- When strong reinforcing wires are inserted into mold cavity, they are embedded and fixed in the foam during foaming thus making reinforced foam (similar approach as in the case of steel reinforced concrete). In such case ultralight foam with large cross section contributes to stiffness, and strong wire brings high tensile or bending strength. The embedded wires can be used for fixing of foamed modules together, eventually for stiffening the whole lightweight truss structure made of foamed struts components (via stretching of joined wires).
- There are also several advantages for foaming in space:
- existing vacuum and absence of oxygen enhance foam expansion (there is no oxidation of expansion front and lower amount of foaming agent is required)
- no problems with entrapped air when foaming in vacuum (the mold can be hermetically tight – this option leads to pressurizing the foam until full solidification and is thus beneficial for surface quality of the foam and complexity of the component shape)
- there is no danger of melt drainage in foam cell walls because of very low gravity
Foaming in space requires:
- Suitable metallic foamable feedstock granulate (from the Earth – the volume of granulate is about 10 times lower than the volume of final component to be foamed)
- Suitable mold for foaming (delivered from the Earth or made by 3D printing in the future, lunar regolith with appropriate binder can also be suitable material for making molds – similarly as sand molds)
- Energy for foaming –energy for melting feedstock and preheating the mold is needed. Approximately 1,5 MJ (net heat) is needed to foam 1 kg of Al- or Mg- alloy. Such energy can be easily provided by collector of solar heat. 1m2 of solar collector may provide heat ~ 3MJ per hour; the mold for profile foaming can be placed in focus of parabolic collector. It is expected to foam profiles having weight of ~0.1kg/m, i.e. supply of energy ~ 200 kJ/m is required. Expected length of the profile is ~ 10 m, i.e 2MJ heat is totally required. The parabolic radiator channel (width of 1 m, length 10 m has potential net power 13 kW, i.e. 46.8 MJ per hour) so there is a good chance to foam 50 m of profiles per hour.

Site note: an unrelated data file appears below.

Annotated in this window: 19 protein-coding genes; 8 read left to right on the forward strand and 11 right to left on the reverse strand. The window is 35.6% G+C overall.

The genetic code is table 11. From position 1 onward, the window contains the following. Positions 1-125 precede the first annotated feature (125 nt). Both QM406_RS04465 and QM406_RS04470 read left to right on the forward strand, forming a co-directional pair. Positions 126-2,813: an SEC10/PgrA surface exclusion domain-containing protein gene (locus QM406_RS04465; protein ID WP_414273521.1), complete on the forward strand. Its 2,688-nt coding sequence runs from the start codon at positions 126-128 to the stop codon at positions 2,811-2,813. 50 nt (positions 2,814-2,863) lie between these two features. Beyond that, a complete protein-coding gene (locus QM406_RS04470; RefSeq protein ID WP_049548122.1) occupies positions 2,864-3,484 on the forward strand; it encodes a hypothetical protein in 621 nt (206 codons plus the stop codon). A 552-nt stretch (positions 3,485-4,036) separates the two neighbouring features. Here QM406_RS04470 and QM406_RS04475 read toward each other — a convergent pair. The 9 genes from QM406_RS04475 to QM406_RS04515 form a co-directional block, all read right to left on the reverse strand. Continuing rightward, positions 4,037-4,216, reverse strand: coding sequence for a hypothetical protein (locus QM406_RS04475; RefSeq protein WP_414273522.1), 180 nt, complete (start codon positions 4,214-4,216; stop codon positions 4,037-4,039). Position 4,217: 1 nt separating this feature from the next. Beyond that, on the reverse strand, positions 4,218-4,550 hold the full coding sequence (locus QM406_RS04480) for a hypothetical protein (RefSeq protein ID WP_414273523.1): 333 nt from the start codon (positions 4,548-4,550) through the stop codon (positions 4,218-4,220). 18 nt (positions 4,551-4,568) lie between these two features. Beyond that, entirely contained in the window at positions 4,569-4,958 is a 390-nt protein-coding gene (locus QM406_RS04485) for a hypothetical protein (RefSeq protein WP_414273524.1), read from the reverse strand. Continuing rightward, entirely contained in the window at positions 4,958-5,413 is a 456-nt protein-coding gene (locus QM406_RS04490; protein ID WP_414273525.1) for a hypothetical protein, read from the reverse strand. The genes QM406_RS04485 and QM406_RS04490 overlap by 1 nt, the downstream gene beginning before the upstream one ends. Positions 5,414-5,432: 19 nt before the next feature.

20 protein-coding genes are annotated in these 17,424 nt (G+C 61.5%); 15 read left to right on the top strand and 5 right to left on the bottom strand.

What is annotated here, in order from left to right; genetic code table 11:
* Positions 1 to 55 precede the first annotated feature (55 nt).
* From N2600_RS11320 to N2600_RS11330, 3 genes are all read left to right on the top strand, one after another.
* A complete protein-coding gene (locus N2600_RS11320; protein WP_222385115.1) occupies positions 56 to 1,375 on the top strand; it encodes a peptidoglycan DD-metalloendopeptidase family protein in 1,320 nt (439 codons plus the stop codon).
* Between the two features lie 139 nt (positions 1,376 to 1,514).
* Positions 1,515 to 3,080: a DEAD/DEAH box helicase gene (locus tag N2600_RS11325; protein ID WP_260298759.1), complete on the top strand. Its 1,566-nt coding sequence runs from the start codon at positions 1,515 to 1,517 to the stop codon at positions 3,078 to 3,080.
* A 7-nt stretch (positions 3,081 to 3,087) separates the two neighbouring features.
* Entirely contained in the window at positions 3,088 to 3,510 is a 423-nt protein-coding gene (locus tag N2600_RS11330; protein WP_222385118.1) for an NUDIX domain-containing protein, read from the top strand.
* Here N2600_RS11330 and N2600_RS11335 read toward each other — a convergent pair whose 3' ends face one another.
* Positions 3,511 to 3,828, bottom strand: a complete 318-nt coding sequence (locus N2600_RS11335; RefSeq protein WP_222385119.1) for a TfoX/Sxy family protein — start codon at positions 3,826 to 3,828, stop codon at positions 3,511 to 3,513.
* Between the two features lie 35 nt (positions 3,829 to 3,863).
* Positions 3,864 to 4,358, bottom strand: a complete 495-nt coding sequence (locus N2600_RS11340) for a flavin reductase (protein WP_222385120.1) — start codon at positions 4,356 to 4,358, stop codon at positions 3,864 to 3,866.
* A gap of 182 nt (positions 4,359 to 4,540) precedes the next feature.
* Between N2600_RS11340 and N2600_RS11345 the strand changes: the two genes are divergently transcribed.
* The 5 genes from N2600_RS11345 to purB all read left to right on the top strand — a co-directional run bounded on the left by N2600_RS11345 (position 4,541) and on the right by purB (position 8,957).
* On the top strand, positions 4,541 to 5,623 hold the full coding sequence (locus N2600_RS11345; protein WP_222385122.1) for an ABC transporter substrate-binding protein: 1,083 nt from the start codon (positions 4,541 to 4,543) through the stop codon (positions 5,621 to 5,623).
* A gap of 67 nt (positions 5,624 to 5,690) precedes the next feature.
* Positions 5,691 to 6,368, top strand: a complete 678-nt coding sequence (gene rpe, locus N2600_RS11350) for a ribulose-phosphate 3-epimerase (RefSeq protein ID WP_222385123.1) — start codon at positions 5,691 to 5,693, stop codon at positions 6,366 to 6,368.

- The radiator for foaming of profiles needs to be delivered from the Earth (the weight will be capitalized in continuous production of profiles for long time)
- Robotic equipment for necessary manipulation and assembly - needs to be delivered from the Earth (the weight will be capitalized in continuous production of foamed modules for long time)
The foaming itself is a simple and relatively quick manufacturing method with a production rate for one part in couple of minutes, what makes strong benefits especially if compared to 3D printing. The mold itself gives the foamed part shape and accuracy, so alternative components can be manufactured easily by changing the mold. As almost all properties of the foamed part strongly depend on porosity, they can be tailored even without need to change the mold. The porosity can be adjusted by proper amount of foaming agent admixed into foamable feedstock. Since the feedstock is delivered from the Earth this “property-tailoring-approach will not require any cost intensive treatment in space.
Parable of aluminium foam
A model of a heat shield made of aluminium foam in the shape of a parabolic dish with a diameter of 60 cm. The unique construction allows to maintain a constant temperature difference between the inner and outer side of the dish in a suitable orbit, which can be used to continuously generate mechanical energy resp. electricity even in the absence of several hours of sunlight. The weight of the dish is 1200 g, the volume is 7 dm3
. The volume of foamable feedstock granulate that needs to be launched from the Earth to foam the dish necessary to foam the dish is just 0,5 dm3